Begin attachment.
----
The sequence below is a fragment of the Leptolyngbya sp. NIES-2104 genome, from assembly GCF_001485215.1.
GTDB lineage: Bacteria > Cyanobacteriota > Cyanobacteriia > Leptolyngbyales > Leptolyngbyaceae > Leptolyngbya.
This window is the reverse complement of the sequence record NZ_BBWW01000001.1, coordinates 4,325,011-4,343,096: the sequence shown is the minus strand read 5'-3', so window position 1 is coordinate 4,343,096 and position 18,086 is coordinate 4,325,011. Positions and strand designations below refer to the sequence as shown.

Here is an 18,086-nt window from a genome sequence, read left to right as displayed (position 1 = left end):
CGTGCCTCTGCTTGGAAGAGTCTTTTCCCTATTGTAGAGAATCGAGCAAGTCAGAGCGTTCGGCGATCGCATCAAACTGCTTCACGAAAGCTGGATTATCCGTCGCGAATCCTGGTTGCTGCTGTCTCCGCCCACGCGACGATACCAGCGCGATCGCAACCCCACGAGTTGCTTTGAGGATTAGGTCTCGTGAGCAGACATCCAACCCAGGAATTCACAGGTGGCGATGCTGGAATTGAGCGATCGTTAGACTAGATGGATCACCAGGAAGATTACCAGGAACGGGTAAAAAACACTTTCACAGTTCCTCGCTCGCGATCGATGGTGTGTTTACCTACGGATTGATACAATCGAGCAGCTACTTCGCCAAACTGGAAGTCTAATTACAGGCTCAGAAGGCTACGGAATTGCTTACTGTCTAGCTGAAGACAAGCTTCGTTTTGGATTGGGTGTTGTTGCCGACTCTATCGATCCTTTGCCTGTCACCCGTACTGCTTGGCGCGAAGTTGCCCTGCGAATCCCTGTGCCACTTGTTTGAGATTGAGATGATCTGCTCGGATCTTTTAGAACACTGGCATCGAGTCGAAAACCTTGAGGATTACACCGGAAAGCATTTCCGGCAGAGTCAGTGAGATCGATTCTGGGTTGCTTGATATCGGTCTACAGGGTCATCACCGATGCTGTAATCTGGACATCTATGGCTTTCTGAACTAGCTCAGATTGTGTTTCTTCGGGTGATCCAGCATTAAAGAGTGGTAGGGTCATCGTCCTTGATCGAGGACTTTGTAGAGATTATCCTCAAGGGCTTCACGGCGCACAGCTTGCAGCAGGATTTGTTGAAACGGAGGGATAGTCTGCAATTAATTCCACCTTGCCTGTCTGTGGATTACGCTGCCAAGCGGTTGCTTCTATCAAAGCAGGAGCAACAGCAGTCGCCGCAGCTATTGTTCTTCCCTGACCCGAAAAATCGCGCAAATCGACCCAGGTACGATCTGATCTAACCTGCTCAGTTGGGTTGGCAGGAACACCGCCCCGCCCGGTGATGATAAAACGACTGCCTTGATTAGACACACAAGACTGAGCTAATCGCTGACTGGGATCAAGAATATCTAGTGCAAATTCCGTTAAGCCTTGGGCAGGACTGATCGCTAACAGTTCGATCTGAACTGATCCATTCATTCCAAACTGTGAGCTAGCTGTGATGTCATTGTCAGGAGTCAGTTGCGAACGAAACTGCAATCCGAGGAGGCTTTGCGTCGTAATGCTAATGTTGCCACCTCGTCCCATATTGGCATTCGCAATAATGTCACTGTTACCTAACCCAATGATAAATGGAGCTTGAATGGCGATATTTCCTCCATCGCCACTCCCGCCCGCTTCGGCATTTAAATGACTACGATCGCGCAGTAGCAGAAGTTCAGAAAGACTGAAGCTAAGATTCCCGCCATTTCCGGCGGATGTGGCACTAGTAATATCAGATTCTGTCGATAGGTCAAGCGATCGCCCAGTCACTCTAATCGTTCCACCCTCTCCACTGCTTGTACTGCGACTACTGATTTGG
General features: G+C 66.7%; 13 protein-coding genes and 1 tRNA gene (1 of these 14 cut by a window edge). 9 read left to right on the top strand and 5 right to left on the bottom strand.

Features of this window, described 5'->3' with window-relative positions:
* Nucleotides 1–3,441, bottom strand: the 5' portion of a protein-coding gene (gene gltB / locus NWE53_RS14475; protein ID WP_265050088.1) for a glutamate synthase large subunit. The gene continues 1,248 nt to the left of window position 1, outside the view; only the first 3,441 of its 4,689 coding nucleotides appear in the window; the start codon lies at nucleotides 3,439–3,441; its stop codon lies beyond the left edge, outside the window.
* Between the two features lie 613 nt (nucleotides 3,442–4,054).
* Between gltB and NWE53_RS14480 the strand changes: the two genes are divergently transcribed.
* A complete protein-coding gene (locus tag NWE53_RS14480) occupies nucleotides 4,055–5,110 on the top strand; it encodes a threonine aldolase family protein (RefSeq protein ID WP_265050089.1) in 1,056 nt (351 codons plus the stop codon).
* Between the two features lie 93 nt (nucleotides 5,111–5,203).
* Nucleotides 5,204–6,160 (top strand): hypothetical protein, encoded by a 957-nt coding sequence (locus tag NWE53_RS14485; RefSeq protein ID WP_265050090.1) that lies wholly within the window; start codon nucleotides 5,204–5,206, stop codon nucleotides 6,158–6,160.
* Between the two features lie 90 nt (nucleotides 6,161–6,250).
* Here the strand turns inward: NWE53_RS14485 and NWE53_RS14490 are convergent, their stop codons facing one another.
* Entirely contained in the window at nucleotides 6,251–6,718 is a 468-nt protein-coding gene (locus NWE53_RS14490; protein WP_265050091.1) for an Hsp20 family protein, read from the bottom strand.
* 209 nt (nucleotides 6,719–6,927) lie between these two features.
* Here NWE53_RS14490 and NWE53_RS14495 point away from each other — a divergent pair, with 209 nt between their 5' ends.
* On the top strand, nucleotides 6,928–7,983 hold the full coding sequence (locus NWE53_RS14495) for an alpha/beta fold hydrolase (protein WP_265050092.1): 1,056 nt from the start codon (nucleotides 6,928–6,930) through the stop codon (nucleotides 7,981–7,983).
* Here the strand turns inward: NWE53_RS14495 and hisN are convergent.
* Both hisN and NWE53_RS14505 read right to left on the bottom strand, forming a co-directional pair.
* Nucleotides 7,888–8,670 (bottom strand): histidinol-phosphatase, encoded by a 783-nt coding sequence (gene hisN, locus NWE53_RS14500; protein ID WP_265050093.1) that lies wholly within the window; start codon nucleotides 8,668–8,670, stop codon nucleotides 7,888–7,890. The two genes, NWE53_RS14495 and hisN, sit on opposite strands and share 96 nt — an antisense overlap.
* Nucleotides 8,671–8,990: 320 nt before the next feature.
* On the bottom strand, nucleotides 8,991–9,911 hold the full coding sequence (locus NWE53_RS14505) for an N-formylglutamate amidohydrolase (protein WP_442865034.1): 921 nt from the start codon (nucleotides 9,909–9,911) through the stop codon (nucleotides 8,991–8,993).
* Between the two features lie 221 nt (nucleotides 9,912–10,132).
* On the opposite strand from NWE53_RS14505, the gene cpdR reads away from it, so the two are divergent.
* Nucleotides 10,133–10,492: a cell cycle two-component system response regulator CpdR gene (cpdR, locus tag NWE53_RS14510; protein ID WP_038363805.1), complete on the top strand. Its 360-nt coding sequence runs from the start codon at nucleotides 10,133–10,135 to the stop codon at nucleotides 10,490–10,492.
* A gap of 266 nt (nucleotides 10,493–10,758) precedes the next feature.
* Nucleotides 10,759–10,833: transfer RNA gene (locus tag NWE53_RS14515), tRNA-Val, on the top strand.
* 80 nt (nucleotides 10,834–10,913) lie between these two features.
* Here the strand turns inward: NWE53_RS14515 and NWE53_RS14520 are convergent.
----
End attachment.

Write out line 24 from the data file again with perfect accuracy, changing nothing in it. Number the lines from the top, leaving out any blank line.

* On the bottom strand, nucleotides 8,991–9,911 hold the full coding sequence (locus NWE53_RS14505) for an N-formylglutamate amidohydrolase (protein WP_442865034.1): 921 nt from the start codon (nucleotides 9,909–9,911) through the stop codon (nucleotides 8,991–8,993).